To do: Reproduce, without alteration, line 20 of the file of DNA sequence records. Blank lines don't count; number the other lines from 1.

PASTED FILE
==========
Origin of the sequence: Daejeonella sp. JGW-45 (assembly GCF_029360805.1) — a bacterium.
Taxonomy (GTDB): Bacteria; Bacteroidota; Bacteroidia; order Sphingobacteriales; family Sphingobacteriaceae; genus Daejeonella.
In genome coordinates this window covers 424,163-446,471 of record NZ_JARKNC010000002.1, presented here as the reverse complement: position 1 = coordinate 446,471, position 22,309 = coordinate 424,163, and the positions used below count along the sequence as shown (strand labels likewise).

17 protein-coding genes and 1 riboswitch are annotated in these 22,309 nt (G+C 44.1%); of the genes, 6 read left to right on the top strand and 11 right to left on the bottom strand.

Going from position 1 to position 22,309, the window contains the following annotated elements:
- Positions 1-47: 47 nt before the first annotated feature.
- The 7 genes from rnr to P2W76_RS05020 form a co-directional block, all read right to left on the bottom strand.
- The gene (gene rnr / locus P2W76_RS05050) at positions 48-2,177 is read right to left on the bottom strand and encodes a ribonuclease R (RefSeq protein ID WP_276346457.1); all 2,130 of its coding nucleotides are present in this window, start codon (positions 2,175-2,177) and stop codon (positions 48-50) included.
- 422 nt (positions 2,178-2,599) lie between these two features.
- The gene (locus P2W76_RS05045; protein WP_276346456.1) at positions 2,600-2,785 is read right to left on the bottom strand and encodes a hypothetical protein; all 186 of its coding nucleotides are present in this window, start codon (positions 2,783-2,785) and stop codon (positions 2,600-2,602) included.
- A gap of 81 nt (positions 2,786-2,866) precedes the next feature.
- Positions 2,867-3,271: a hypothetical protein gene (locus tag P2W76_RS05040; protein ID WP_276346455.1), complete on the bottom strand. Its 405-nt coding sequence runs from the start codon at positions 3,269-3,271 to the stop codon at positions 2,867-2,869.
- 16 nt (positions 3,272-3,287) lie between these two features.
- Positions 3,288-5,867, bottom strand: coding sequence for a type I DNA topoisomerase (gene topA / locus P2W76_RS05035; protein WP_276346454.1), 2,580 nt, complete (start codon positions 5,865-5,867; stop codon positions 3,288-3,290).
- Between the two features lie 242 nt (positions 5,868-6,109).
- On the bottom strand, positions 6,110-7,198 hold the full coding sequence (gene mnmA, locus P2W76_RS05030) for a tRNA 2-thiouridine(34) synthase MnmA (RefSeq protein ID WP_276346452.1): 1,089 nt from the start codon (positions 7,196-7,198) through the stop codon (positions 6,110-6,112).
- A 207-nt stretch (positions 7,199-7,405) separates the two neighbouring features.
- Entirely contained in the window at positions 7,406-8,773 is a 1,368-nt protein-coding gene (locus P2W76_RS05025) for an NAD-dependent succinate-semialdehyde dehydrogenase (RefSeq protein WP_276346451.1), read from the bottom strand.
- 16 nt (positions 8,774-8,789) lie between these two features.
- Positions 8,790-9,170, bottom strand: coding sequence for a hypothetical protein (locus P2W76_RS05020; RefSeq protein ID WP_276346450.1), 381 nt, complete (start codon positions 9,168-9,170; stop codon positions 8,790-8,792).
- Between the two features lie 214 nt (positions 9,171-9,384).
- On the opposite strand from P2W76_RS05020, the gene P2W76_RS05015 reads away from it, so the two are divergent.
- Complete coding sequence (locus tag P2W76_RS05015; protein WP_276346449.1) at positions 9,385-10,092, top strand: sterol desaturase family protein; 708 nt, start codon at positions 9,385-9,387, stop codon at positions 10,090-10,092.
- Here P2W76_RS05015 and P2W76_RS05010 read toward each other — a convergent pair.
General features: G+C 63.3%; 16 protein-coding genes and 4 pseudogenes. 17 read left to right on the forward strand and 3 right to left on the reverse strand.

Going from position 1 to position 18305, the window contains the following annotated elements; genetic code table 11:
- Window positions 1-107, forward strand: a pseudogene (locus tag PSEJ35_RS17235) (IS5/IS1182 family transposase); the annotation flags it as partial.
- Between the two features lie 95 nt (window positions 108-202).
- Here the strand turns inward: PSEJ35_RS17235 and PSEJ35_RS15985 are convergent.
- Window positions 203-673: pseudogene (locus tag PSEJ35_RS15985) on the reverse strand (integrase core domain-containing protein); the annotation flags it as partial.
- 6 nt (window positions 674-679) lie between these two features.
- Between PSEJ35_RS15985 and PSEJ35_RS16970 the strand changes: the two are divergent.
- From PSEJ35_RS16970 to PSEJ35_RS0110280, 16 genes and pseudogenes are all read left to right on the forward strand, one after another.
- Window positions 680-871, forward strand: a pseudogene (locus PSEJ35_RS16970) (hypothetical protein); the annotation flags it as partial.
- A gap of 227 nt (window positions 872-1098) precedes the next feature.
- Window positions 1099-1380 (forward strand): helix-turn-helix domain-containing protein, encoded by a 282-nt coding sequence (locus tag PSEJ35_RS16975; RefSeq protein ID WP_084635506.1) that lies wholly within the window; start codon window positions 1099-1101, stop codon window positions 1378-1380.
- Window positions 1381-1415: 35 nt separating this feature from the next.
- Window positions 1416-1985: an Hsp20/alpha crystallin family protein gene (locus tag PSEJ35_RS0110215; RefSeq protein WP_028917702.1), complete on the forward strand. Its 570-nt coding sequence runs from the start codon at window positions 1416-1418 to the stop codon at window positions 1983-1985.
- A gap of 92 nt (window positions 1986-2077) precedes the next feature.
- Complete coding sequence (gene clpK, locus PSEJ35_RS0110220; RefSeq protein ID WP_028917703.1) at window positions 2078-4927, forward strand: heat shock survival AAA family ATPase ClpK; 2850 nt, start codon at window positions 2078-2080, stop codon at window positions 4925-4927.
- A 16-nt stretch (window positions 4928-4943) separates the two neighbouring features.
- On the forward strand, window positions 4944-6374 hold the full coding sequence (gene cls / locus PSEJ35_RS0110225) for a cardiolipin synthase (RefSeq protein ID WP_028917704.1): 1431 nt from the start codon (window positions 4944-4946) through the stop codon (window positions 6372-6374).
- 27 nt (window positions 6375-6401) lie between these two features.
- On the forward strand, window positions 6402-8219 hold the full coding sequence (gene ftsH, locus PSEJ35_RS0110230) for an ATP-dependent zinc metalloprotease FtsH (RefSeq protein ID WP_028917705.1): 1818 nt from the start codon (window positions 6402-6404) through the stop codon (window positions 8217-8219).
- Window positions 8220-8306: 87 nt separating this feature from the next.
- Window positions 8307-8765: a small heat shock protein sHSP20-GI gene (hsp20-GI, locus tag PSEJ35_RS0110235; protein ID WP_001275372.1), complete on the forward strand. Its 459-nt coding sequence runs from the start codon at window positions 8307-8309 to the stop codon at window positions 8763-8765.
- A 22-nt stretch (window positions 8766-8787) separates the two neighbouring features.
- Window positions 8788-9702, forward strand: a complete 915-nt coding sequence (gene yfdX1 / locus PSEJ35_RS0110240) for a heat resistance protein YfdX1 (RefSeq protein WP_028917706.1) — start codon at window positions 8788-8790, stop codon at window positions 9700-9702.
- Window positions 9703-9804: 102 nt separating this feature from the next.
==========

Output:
- Positions 8,790-9,170, bottom strand: coding sequence for a hypothetical protein (locus P2W76_RS05020; RefSeq protein ID WP_276346450.1), 381 nt, complete (start codon positions 9,168-9,170; stop codon positions 8,790-8,792).